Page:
New Peace And Order Bill Divides MPs

Tensions are growing among Legislators from both Houses over improvements to the Maintenance of Peace and Order Bill (MPOB) ahead of public hearings to be held later in the year before it sails through Parliament, 263Chat can reveal.

The Bill which seeks to replace the Public Order and Security Act (POSA), widely deemed to be repressive, has come under scrutiny as it is believed to be yet another manifestation of repression.

At a breakfast meeting held in Harare this morning, a tense atmosphere was witnessed as legal experts and members of the legislature were unpacking the newly proposed peace bill.

Despite a few notable changes to the Bill, lawmakers from the opposition and civil society organisations are adamant that there is little change as long as police are still given powers to authorize public gatherings.

“Police as the authorities responsible for these things can give or not give permission. I personally think that if the situation is maintained, then there will be no difference between the old POSA and this new Bill.

“I believe that the authority of the police is excessive. They should not be the ones to say yes or no to the demonstration, It should just be a notification and nothing more than that,” opposition party MDC legislator Theresa Makoni said.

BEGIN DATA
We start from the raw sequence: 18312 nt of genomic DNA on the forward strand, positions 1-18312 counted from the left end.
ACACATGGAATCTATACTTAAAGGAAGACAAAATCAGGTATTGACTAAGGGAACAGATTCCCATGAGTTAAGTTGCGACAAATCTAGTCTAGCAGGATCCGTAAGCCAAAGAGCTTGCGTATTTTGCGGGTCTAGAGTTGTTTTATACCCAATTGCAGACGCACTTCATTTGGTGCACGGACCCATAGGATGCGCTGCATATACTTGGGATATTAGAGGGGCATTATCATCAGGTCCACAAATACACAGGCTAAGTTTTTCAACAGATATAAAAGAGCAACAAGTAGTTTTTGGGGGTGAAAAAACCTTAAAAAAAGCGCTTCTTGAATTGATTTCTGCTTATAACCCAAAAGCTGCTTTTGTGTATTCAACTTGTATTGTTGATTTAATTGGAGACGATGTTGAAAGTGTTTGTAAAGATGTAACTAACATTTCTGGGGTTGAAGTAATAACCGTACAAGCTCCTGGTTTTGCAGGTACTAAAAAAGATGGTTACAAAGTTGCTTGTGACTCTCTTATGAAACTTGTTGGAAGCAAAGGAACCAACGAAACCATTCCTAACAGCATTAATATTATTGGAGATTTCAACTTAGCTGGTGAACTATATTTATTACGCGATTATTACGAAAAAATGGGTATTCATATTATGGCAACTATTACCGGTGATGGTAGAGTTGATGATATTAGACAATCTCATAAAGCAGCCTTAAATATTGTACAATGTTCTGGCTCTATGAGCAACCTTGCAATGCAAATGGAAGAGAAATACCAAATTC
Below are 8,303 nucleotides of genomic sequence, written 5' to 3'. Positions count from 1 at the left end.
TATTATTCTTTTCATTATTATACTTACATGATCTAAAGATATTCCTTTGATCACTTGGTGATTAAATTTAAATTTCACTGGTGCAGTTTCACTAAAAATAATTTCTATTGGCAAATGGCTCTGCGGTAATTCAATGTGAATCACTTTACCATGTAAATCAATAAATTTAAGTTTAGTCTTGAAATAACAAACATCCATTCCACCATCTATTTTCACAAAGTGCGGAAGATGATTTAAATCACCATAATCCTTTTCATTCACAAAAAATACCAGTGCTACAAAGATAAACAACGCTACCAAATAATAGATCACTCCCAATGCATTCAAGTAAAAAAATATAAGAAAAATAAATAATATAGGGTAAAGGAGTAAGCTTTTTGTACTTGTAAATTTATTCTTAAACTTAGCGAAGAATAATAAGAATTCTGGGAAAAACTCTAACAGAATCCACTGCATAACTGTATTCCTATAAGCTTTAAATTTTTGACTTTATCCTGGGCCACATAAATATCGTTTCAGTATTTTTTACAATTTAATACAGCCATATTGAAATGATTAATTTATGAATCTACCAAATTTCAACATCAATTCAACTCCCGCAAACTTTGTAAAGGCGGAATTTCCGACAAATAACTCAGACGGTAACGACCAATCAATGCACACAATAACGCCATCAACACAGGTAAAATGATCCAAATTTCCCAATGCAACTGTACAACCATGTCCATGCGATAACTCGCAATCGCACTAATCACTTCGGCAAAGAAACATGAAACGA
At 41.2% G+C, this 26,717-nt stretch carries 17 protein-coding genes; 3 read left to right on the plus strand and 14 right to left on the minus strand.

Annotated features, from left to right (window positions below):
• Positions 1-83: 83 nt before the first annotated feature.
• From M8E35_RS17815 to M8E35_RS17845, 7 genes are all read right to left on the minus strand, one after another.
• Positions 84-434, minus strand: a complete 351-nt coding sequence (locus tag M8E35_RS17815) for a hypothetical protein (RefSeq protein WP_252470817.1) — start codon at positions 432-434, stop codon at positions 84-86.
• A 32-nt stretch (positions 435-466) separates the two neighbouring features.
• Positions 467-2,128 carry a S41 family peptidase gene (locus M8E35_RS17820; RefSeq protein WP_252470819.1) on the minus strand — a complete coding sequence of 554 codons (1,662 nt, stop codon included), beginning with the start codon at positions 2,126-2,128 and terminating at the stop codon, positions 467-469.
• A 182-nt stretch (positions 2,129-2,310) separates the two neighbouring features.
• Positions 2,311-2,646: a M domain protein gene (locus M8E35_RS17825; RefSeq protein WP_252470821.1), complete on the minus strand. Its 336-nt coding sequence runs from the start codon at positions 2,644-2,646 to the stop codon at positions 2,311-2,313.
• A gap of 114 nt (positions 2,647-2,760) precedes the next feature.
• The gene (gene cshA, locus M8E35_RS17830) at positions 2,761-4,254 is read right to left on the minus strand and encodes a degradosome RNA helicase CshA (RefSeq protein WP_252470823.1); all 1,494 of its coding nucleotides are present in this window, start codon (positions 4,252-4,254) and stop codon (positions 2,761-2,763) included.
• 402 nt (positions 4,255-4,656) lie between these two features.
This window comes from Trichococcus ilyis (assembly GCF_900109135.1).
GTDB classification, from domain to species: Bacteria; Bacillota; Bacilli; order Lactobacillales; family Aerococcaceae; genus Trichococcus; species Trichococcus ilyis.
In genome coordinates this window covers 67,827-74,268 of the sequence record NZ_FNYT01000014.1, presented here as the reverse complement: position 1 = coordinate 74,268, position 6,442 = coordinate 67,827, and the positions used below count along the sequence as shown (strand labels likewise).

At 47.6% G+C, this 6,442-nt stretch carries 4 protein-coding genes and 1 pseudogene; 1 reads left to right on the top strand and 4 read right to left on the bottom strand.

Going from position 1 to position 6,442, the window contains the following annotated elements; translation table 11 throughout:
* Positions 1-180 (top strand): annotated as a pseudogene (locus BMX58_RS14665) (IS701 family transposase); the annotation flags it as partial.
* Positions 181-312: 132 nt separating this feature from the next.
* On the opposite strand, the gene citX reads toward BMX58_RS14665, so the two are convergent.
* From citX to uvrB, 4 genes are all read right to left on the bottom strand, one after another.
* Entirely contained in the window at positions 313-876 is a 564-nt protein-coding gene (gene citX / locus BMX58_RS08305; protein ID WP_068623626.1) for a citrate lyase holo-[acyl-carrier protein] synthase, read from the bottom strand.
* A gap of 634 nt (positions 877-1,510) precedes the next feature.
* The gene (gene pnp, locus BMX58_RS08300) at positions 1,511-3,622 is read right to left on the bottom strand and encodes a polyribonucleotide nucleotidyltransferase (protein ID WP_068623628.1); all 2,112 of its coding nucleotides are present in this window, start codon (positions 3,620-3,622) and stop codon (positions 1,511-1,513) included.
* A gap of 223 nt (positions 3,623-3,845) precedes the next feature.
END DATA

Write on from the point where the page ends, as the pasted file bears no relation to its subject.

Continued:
This was much to the chagrin of a few ruling party members, notably Joseph Chinotimba who accused opposition parties and civil society groups of “complicating” things, describing the bill as perfect.

Zanupf Deputy Chief Whip and Mangwe legislator, Obedingwa Mguni said there was nothing wrong with police authorizing demonstration as this in his view, ensures law and order in the manner in which public gatherings are conducted.

“The clause in this Bill is very welcome, the one which states that for those who seek to hold a meeting publicly, be it a political rally, a wedding, a church gathering and so forth with people exceeding 15 they should notify the police.

“This helps in the sense that the police are able to plan ahead, for example, if there is an equally big gathering within that same area with a potential threat to violence if these meetings are held at the same time, the police can actually exercise their powers to stop one of the meetings from taking place,” said Mguni.

The gazetting of the Maintenance of Peace and Order Bill is one such development government has taken in trying to align some of the country’s archaic laws to the new Constitution.

However, critics have often castigated Government’ snail-paced approach to the alignment exercise citing that some of these laws are actually working towards its favour.

You cannot copy content of this page